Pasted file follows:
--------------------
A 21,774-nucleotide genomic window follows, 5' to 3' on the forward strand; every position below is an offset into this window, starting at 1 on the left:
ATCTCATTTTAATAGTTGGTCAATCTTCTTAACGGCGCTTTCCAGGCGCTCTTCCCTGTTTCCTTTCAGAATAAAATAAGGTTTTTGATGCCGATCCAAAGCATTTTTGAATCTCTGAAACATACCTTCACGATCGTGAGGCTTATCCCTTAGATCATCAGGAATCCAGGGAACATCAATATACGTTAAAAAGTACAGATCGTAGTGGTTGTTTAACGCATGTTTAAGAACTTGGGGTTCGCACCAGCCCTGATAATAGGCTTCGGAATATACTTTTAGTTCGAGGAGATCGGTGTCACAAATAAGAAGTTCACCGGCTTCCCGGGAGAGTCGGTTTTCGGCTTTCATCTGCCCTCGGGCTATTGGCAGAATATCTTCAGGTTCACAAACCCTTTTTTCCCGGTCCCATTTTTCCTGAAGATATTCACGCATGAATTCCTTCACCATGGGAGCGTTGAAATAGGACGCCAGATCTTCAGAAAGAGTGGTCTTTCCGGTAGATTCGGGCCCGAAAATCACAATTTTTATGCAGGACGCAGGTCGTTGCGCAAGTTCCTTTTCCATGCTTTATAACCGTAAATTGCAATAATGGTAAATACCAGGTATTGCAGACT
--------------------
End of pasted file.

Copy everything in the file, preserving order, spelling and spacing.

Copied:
A 21,774-nucleotide genomic window follows, 5' to 3' on the forward strand; every position below is an offset into this window, starting at 1 on the left:
ATCTCATTTTAATAGTTGGTCAATCTTCTTAACGGCGCTTTCCAGGCGCTCTTCCCTGTTTCCTTTCAGAATAAAATAAGGTTTTTGATGCCGATCCAAAGCATTTTTGAATCTCTGAAACATACCTTCACGATCGTGAGGCTTATCCCTTAGATCATCAGGAATCCAGGGAACATCAATATACGTTAAAAAGTACAGATCGTAGTGGTTGTTTAACGCATGTTTAAGAACTTGGGGTTCGCACCAGCCCTGATAATAGGCTTCGGAATATACTTTTAGTTCGAGGAGATCGGTGTCACAAATAAGAAGTTCACCGGCTTCCCGGGAGAGTCGGTTTTCGGCTTTCATCTGCCCTCGGGCTATTGGCAGAATATCTTCAGGTTCACAAACCCTTTTTTCCCGGTCCCATTTTTCCTGAAGATATTCACGCATGAATTCCTTCACCATGGGAGCGTTGAAATAGGACGCCAGATCTTCAGAAAGAGTGGTCTTTCCGGTAGATTCGGGCCCGAAAATCACAATTTTTATGCAGGACGCAGGTCGTTGCGCAAGTTCCTTTTCCATGCTTTATAACCGTAAATTGCAATAATGGTAAATACCAGGTATTGCAGACT